[Editor’s Note: This is a republished post from Physician on FIRE, a member of The White Coat Investor Network. The original post ran here, but if you missed it the first time, it’s new to you! This one is about the impact of part time work on your quest for financial independence. Enjoy!]
Today, we’ll add another chapter to the saga of the 4 Physicians. We’ve already explored the benefits of Dr. Anderson continuing to work beyond attaining FI. In today’s remix, we’ll revisit Dr. A and see how things might pan out if she were to work part-time.
To recap, Dr. A was relatively frugal when compared to her colleagues, spending $80,000 a year on a $300,000 household income, which gave her a gross savings rate of nearly 50 percent.
Content to drive her Honda, live in a nice if not extraordinary home, and send her children to well regarded public schools, Dr. A thought perhaps she was putting in too much time at work. Working 50 to 60 hours a week for about 10 years was one way for her to become financially independent, but it couldn’t be the only way.
Could she make it happen without sacrificing so much time while her children were young? Could she cut her hours and stave off the physician burnout that was starting to gnaw at her well-being and affecting her more experienced coworkers more noticeably?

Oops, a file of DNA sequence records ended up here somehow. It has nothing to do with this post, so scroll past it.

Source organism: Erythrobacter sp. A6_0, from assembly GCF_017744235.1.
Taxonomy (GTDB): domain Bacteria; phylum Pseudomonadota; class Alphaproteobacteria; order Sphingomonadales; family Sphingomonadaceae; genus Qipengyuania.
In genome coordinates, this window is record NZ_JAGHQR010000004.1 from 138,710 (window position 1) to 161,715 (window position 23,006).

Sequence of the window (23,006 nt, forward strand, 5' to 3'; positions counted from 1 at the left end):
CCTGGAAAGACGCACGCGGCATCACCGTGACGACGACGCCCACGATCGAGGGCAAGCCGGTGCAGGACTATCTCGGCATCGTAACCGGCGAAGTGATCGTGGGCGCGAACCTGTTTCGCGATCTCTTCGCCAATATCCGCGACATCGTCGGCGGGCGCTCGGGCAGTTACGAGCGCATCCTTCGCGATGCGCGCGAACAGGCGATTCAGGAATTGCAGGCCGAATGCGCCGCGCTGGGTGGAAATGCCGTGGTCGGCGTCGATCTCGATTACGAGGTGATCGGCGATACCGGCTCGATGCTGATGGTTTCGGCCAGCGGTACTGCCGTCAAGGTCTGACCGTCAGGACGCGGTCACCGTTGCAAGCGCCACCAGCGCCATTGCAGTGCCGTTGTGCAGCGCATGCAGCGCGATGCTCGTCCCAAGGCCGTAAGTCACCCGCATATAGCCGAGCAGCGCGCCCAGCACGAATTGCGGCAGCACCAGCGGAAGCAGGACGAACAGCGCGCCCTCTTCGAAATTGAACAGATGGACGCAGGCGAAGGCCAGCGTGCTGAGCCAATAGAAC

The Impact of Part Time Work at Different Times
Let’s take a look at the financial ramifications of Dr. A taking a part-time job with half the pay, while keeping her annual spending constant. Dr. A could go part time from day 1, or decide to go part time after some years of full-time work, let’s say four or eight years. This gives us four scenarios:
- Dr. A starts her career working part time.
- Dr. A goes part time after four years full time.
- Dr. A goes part time after eight years full time.
- Dr. A goes part time after she has achieved FI.
As in other exercises, the assumed real return was 4% real until our Doctor decided to enact change. When Dr. A works part-time from day one, she more than doubles the length of time to FI, as compared to full-time work. She is looking at a 20 to 29 year path to FI with real returns of 2% to 6%.
Working just four years full time gives her a shorter route, shaving six to eight years off her path to FI.
Allow me to repeat that: working the first 4 years full-time rather than half-time can shorten her working career by six to eight years. And those four years of full-time work come when she is young and used to working harder as a resident. I would take that trade-off 11 times out of 10.
Full Time Work Has Its Advantages
If she works eight years full-time before going part time, she’s already got a $1.5 million dollar nest egg. An additional three to six years of part time work will get her to FI.
Alternatively, two to three years of full time work at that point will get her the same $2 million dollar nest egg required.
As she approaches her FI goal, going part time has a lesser effect. It will delay FI certainly, because she is only contributing 1/3 of what she could when working full time. But the difference is more linear. One year of full time work is roughly equal to two years at half time. Some of the heavy lifting is being done by her $1.5 million portfolio built up over the first eight years of her career.
It’s worth noting a couple more differences in the part-time versus full-time scenarios. Note that at part-time pay, Dr. A doesn’t have money left over to contribute to a taxable account or a backdoor Roth IRA. These are investments that are very useful for an early retiree.